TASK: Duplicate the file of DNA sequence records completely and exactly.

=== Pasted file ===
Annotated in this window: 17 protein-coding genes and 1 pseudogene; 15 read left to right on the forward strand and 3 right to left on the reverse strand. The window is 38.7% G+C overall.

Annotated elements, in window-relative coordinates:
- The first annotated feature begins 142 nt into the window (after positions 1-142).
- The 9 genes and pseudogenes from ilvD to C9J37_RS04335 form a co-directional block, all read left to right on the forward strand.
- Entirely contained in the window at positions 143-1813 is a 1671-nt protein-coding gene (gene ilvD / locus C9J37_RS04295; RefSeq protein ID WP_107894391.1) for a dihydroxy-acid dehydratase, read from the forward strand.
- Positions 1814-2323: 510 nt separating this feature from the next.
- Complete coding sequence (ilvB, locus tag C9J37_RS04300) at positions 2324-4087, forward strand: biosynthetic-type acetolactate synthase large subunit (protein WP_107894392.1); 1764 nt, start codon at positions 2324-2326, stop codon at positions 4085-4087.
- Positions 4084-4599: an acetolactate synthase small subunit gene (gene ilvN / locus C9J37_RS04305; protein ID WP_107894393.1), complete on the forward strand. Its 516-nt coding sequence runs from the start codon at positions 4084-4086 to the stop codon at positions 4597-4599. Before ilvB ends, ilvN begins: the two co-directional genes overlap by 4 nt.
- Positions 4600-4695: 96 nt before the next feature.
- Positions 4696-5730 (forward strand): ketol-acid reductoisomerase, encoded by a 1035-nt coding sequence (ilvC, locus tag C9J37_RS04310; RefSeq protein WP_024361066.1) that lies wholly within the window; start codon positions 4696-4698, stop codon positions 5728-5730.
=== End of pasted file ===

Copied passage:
Annotated in this window: 17 protein-coding genes and 1 pseudogene; 15 read left to right on the forward strand and 3 right to left on the reverse strand. The window is 38.7% G+C overall.

Annotated elements, in window-relative coordinates:
- The first annotated feature begins 142 nt into the window (after positions 1-142).
- The 9 genes and pseudogenes from ilvD to C9J37_RS04335 form a co-directional block, all read left to right on the forward strand.
- Entirely contained in the window at positions 143-1813 is a 1671-nt protein-coding gene (gene ilvD / locus C9J37_RS04295; RefSeq protein ID WP_107894391.1) for a dihydroxy-acid dehydratase, read from the forward strand.
- Positions 1814-2323: 510 nt separating this feature from the next.
- Complete coding sequence (ilvB, locus tag C9J37_RS04300) at positions 2324-4087, forward strand: biosynthetic-type acetolactate synthase large subunit (protein WP_107894392.1); 1764 nt, start codon at positions 2324-2326, stop codon at positions 4085-4087.
- Positions 4084-4599: an acetolactate synthase small subunit gene (gene ilvN / locus C9J37_RS04305; protein ID WP_107894393.1), complete on the forward strand. Its 516-nt coding sequence runs from the start codon at positions 4084-4086 to the stop codon at positions 4597-4599. Before ilvB ends, ilvN begins: the two co-directional genes overlap by 4 nt.
- Positions 4600-4695: 96 nt before the next feature.
- Positions 4696-5730 (forward strand): ketol-acid reductoisomerase, encoded by a 1035-nt coding sequence (ilvC, locus tag C9J37_RS04310; RefSeq protein WP_024361066.1) that lies wholly within the window; start codon positions 4696-4698, stop codon positions 5728-5730.